There can no longer be any doubt that Russia conspired to discredit the electoral process and support Trump’s candidacy. Nor can there be any doubt that President Putin blessed, if he didn’t actually order, the effort. The Russians also appear to have relieved Manafort and Gates of debt obligations while they were serving the campaign, in return for something still unknown. Both are likely headed for lengthy prison terms for “conspiracy against the United States” and other crimes, even as Trump’s supporters at a conservative political conference this week chanted “lock her up!”

That is not the whole story of this week’s real news. Washington has let it be known it has intercepts of the the Kremlin approving if not ordering an attack by Russian mercenaries on US soldiers and their allies in eastern Syria a couple of weeks ago. Moscow is also participating with the Syrian government in a ferocious bombardment of civilian targets in East Ghouta, outside Damascus, killing hundreds. A UN Security Council resolution intended to initiate a ceasefire is still held up, by guess who? Moscow is trying to eke out at least of few more days of air raids on East Ghouta, in hopes that is will surrender to Damascus after almost seven years of siege.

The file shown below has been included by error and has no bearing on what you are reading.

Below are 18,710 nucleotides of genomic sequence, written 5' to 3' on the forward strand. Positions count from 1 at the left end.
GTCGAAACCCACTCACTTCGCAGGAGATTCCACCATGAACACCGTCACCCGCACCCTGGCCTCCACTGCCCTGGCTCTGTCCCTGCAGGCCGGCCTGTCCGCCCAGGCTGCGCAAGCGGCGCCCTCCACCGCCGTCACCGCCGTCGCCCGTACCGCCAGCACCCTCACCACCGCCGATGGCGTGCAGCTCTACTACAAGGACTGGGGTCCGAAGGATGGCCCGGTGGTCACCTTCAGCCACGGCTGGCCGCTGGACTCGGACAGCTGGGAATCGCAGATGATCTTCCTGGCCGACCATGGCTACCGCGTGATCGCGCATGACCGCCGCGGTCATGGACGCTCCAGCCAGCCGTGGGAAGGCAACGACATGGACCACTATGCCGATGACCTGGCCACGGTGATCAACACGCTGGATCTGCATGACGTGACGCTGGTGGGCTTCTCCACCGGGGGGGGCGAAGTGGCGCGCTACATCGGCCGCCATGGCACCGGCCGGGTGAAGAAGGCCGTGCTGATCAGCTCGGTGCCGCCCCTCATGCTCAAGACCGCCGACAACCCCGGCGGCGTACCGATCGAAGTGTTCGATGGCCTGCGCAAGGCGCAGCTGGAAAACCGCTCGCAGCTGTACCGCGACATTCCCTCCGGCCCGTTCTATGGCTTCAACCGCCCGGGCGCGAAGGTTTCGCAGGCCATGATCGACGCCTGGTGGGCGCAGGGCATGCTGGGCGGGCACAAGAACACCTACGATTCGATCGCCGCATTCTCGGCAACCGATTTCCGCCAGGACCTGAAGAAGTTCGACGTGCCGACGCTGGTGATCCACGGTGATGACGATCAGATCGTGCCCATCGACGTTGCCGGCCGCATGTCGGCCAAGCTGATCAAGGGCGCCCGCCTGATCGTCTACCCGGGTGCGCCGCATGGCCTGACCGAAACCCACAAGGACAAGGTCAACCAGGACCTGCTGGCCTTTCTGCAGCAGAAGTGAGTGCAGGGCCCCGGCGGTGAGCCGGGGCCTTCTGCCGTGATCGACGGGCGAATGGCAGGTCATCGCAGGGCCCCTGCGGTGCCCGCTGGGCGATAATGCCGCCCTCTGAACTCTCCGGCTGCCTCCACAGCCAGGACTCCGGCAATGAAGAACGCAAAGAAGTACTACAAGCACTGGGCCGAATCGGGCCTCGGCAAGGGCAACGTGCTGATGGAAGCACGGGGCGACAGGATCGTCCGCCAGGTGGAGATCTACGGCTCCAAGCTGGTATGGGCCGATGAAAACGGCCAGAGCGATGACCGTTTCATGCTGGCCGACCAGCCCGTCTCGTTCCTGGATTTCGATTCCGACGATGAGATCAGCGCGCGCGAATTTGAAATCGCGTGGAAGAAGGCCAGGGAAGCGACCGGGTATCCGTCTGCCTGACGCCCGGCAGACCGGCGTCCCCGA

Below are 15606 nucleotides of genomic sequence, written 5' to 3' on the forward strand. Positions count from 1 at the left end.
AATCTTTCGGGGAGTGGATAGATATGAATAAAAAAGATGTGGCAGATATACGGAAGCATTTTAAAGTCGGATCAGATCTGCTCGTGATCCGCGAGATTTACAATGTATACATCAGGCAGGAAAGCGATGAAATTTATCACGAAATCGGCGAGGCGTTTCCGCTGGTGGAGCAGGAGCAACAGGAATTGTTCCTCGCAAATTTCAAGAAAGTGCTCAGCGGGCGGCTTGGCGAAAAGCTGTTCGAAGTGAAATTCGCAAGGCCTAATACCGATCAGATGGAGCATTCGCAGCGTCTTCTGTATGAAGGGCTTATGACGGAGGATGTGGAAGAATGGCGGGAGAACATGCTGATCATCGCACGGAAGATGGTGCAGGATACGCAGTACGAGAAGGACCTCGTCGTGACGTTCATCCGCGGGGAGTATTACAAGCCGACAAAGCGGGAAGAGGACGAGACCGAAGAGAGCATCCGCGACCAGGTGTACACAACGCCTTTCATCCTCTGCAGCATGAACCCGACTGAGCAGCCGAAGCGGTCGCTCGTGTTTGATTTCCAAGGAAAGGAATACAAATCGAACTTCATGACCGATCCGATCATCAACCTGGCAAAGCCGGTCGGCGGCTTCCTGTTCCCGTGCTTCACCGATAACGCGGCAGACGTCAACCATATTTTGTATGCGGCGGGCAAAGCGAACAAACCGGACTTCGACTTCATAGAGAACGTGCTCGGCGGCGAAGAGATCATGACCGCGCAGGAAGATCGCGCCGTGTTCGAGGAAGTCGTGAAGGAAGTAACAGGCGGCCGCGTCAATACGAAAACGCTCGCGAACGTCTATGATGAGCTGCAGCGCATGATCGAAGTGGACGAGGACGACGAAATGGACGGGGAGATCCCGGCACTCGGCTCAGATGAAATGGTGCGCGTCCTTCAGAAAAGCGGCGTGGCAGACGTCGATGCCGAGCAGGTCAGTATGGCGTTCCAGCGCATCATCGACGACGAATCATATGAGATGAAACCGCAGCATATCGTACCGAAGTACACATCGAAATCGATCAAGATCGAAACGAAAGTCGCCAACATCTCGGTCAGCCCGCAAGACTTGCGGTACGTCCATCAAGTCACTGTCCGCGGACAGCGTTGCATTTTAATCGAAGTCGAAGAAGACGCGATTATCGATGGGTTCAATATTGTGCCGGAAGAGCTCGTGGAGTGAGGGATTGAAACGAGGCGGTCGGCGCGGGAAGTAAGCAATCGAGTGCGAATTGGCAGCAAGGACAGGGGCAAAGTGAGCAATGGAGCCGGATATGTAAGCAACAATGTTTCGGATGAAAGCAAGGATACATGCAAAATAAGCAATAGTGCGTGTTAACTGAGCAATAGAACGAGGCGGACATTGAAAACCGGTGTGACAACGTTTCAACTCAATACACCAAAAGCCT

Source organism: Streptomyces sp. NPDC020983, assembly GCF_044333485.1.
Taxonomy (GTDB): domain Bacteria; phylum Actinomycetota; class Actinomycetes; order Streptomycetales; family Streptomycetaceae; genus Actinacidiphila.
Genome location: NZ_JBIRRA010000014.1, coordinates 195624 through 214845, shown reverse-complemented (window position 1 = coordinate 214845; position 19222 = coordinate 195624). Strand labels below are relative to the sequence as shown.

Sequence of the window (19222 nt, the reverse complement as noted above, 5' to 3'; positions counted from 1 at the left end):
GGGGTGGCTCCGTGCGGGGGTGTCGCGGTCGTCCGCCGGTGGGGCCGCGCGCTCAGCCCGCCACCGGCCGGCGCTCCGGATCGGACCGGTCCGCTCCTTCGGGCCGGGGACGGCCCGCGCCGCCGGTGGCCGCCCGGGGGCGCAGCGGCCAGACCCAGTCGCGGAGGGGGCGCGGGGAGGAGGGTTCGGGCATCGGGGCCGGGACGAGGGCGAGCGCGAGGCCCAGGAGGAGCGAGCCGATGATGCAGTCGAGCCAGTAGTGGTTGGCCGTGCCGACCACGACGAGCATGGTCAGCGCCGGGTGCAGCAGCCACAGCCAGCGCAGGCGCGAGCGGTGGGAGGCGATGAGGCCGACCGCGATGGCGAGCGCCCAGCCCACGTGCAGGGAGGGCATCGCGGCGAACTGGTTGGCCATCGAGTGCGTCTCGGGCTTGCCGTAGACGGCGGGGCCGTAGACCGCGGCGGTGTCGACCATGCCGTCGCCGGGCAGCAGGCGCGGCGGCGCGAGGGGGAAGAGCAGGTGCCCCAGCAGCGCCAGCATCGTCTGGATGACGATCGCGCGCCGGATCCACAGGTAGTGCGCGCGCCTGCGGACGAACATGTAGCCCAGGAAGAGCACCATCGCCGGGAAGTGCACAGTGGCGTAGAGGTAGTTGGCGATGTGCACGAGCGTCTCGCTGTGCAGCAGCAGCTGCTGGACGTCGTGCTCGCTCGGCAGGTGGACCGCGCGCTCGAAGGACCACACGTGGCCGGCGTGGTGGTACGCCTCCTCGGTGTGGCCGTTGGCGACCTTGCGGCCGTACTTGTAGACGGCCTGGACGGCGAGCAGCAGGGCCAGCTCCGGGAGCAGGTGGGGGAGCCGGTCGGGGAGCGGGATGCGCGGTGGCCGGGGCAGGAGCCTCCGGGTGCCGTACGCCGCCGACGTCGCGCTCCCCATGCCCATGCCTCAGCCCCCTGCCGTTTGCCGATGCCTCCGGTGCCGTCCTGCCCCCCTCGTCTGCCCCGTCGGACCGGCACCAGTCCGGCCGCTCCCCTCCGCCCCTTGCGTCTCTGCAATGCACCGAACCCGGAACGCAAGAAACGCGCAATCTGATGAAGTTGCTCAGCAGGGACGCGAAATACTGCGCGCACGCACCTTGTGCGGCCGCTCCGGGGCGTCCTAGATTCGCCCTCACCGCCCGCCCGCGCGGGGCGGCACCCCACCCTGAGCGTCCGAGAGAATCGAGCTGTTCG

Trump continues his refusal to criticize Moscow, even if much of his Administration is trying to find ways to bite back. That in the end may be this week’s real news: what the President says is increasingly disconnected from reality and aimed mainly to protect himself from the Special Counsel’s investigation. The more he hears Mueller’s footsteps, the crazier Trump gets. He is becoming a kind of pugnacious and erratic figurehead presiding over an Administration that is far more in touch with reality and trying to prevent him from doing what his predecessor called “stupid shit.” I hope the saner folks succeed, but the risks of Trump doing something nutty are increasing.